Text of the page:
CitationMcMahon, Kathryn & Gray, Clark L. (2021). Climate Change, Social Vulnerability and Child Nutrition in South Asia. Global Environmental Change, 71, 102414.
AbstractDespite recent advancements in global population well-being and food security, climate change threatens to undermine child nutritional health, particularly for marginalized populations in tropical low- and middle-income countries. South Asia is at particular risk for climate-driven undernutrition due to a combination of historical weather exposures, existing nutritional deficits, and a lack of sanitation access. Previous studies have established that precipitation extremes increase rates of undernutrition in this region, but the existing literature lacks adequate consideration of temperature anomalies, mediating social factors, and the developmentally-relevant timing of exposure. We combine high-resolution temperature and precipitation data with large-sample survey data on household demographics and child anthropometry, using an approach that incorporates three key developmental periods and a rigorous fixed effects design. We find that precipitation extremes in the first year of life significantly decrease children’s height-for-age (HAZ) in South Asia. The detrimental effects of extreme precipitation are especially concentrated in under-resourced households, such as those lacking access to proper sanitation and education for women, while anomalous heat is particularly harmful for children in Pakistan, though it tends to benefit children in some demographic groups. These results indicate that nutritional status in South Asia is highly responsive to climate exposures, and that addressing sanitation infrastructure and other development priorities is a pathway towards reducing this vulnerability.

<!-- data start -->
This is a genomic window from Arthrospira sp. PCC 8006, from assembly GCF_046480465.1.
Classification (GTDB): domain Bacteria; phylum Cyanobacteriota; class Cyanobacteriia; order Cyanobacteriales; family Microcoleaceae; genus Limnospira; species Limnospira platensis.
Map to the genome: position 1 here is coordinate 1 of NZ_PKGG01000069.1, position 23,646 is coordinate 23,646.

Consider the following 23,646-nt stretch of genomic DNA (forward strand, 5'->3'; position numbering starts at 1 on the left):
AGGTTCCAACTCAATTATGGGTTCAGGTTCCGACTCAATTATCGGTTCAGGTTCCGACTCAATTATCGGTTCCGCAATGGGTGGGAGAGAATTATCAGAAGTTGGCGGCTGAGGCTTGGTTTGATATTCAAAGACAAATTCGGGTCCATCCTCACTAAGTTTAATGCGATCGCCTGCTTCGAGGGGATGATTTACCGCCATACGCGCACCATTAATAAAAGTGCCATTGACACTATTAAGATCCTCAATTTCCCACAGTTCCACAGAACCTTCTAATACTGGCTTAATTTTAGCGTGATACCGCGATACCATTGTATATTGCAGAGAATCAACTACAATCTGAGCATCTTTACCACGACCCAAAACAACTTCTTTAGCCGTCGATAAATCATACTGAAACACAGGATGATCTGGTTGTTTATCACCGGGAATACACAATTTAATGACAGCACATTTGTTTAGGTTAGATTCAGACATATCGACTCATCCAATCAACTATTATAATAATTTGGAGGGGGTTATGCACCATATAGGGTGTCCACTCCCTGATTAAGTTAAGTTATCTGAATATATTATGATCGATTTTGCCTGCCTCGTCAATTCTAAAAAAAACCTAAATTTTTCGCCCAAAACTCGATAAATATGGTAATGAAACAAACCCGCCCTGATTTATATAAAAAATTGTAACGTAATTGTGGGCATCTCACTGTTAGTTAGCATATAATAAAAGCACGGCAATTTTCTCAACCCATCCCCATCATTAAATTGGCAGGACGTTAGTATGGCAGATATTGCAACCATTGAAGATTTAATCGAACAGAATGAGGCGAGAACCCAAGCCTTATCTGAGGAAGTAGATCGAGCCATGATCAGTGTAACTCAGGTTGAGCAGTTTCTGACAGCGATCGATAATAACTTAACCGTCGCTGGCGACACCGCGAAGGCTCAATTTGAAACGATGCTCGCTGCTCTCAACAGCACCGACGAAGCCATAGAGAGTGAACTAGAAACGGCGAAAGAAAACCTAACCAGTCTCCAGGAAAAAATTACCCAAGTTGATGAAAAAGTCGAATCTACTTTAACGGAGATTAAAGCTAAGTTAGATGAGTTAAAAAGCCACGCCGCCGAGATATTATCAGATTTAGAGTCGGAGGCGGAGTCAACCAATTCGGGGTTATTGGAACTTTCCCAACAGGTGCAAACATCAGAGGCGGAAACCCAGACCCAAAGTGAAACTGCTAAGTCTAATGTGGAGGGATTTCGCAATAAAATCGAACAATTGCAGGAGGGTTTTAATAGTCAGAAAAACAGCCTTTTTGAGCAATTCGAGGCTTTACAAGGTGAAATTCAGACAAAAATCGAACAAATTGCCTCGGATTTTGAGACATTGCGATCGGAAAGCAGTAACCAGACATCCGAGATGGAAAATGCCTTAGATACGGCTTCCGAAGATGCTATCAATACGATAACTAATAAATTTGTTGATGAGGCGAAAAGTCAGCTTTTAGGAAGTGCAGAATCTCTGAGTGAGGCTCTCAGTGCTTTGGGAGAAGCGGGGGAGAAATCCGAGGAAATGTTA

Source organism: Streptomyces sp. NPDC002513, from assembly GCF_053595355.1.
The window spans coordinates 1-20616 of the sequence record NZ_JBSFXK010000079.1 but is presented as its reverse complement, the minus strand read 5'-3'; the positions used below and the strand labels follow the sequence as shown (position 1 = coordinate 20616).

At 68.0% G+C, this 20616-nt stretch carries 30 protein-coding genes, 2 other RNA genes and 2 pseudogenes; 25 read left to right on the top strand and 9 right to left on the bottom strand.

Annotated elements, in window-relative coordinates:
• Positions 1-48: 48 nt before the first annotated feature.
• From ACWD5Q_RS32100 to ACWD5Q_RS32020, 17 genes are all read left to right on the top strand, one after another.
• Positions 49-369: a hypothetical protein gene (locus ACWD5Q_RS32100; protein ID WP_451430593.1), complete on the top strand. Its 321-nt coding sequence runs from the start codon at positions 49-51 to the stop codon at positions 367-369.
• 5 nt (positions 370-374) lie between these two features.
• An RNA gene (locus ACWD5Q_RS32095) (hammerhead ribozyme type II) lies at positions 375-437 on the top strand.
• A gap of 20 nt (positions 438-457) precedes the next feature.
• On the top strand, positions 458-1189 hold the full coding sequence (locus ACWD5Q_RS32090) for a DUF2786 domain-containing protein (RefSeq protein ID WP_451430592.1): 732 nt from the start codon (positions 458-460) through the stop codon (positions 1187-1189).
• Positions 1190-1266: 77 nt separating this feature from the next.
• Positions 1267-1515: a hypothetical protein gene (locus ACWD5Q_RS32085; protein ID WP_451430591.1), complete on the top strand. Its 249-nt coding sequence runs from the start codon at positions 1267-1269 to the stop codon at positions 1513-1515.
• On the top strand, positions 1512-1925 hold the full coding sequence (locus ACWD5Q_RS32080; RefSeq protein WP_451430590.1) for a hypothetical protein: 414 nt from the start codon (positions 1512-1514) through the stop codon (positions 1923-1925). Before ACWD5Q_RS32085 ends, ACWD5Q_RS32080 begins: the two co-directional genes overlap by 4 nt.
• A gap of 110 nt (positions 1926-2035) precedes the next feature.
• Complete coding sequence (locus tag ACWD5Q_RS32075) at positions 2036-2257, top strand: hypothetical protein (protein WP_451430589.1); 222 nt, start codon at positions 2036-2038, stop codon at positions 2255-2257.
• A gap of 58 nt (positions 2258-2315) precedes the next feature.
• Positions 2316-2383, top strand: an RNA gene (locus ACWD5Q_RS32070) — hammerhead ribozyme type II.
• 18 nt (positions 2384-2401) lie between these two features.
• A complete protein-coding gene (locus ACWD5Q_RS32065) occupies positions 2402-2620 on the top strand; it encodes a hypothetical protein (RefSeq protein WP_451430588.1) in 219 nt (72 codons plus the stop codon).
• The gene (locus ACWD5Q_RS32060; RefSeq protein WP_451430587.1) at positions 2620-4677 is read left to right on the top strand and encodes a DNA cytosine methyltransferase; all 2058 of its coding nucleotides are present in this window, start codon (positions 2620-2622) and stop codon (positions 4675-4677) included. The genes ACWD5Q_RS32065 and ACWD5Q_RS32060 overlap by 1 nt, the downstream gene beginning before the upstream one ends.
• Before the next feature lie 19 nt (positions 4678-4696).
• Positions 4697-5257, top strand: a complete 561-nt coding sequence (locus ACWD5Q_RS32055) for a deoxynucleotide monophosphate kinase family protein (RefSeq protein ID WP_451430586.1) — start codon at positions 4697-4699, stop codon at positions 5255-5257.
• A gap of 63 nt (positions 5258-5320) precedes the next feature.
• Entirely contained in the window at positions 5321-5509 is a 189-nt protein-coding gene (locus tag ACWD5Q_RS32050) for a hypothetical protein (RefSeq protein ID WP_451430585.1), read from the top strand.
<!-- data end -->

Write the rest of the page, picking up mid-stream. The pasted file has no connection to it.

Reference TypeJournal Article
Journal TitleGlobal Environmental Change
Gray, Clark L.
Data Set/StudyDemographic and Health Survey (DHS)